Fire and safety officials have delayed closing some buildings on the campus of the State School for the Blind only because plans are being made to address serious life and safety hazards the buildings pose.
But they may not be willing to wait much longer, the superintendent of the State Schools for the Deaf and Blind intimated Friday.Superintendent Thomas Bannister reported to the Administration and Finance Committee of the State Board of Education that serious code violations exist on the campus for the blind, located on Harrison Boulevard, and the campus for the deaf on 20th Street, both in Ogden.
The violations pose potential liability problems for the state if accident or injury occurred at the campus, Bannister said.
Building code problems on the Utah School for the Deaf campus are less pressing, Bannister said, relating primarily to updated seismic requirements. Although updating seismic safety is optional, the question of liability remains the same, he said.
At the Utah School for the Blind, however, he said, "The fire marshal could close us down if nothing is done. They've held off because of our study." Over the past few months, a study has been conducted by Design West regarding the feasibility of consolidating the two campuses. The study was authorized by the Legislature during the 1988 winter session, and $50,000 was provided to pay for the analysis.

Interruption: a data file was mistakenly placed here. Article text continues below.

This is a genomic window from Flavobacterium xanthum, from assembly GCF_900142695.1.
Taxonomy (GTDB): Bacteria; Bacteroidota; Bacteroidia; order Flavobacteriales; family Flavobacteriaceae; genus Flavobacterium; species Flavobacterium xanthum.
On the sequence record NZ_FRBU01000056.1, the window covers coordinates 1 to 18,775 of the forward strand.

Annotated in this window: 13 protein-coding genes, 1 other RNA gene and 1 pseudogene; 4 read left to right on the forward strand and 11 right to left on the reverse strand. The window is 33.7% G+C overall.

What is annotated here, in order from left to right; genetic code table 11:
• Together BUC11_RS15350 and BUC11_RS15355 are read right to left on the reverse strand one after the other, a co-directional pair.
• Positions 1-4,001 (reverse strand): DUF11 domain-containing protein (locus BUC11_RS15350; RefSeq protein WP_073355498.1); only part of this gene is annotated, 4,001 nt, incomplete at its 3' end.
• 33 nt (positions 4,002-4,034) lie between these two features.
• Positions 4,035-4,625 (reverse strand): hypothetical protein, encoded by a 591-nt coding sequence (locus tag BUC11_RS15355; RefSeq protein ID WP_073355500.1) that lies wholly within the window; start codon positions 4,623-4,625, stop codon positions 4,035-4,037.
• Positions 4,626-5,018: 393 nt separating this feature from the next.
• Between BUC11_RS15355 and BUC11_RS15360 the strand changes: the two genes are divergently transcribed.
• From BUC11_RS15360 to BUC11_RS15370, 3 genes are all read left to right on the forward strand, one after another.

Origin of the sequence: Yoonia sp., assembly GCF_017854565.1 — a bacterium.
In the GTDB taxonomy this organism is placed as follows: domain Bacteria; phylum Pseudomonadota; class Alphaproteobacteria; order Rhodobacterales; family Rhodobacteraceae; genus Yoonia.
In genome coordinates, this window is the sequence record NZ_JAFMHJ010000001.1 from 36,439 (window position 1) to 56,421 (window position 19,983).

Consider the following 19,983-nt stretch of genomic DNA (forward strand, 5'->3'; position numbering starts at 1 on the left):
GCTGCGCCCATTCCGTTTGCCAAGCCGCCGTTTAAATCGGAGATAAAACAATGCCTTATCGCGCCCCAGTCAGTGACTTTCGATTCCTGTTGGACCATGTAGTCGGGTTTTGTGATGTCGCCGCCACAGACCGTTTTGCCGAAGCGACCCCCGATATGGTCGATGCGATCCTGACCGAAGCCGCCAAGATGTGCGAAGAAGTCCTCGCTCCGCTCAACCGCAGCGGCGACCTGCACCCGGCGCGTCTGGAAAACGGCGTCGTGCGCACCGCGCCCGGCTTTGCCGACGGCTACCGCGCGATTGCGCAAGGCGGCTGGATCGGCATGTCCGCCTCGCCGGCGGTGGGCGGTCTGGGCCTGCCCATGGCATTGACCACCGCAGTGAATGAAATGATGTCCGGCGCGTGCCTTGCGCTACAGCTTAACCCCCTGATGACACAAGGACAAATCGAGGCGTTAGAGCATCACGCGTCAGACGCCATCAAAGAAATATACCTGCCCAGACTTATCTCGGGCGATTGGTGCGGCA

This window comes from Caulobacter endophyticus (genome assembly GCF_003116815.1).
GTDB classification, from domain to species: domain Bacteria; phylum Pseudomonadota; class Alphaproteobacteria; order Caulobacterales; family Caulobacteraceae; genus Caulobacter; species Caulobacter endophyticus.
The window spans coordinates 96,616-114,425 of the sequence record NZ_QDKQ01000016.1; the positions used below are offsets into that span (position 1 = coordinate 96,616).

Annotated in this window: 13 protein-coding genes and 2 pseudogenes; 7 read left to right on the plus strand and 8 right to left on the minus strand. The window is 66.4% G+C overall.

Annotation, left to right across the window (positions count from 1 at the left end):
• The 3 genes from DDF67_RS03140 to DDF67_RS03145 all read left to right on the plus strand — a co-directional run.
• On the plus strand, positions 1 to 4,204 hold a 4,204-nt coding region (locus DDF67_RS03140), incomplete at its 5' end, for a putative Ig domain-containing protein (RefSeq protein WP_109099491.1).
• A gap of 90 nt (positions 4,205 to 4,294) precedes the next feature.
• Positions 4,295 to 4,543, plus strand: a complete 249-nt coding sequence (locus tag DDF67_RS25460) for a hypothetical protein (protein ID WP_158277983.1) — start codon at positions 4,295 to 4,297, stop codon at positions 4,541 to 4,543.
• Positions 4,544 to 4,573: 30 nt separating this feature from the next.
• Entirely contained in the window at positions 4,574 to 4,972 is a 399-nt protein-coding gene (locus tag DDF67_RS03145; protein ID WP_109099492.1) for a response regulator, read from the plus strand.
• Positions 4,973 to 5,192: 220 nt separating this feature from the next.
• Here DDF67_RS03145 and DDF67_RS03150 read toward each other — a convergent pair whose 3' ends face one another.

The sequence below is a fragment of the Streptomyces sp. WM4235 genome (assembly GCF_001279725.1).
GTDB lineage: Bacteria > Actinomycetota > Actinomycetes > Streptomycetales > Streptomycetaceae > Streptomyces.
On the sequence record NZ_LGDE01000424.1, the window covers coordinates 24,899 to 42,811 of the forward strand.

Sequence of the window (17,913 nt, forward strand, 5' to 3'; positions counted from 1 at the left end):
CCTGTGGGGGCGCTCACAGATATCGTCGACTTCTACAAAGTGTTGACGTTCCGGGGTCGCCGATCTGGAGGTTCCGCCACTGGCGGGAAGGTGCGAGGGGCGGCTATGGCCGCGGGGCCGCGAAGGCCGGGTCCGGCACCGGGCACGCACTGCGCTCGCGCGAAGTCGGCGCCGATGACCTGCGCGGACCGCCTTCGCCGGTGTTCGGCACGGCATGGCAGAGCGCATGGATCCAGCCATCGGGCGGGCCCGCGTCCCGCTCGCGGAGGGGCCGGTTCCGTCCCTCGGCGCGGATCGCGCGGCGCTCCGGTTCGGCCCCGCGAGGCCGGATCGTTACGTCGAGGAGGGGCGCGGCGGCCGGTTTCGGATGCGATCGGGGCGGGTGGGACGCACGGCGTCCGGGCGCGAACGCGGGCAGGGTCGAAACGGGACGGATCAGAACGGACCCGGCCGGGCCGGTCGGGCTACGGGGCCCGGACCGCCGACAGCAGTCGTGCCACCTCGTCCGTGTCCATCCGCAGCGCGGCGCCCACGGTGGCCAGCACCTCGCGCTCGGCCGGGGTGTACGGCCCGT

Four potential plans have been developed to combine the schools, with price tags ranging from $6.7 million to $9.5 million, Bannister said. The USB/USD Institutional Council has not settled on a recommendation yet, and none was made to the state board.
Bannister said the fourth option, which would consolidate the deaf and blind programs on the Harrison Boulevard site now occupied by the blind school would provide the largest number of new, energy-efficient buildings and could be most
ost-effective over the years to come. It also would be most effective from the standpoint of program goals for the sensory impaired children who attend the residential schools. The estimated cost of this option is $7.7 million.
But because of the state's financial realities, another option that would retain three of the current buildings on the deaf campus and replace those with the most significant code violations may be more attractive, Bannister said. The cost of this plan is $6.7 million.
The existing facilities on the 20th Street campus would require $4.7 million just to bring them into compliance with building codes, he said.
State School Board Member Margaret Nelson said the State Building Board should be made aware immediately of the serious fire and safety hazards on the campuses, particularly in view of the handicaps suffered by students who attend the schools.
The committee asked Bannister to return in October with more figures as a basis for pressing the needs of the two schools.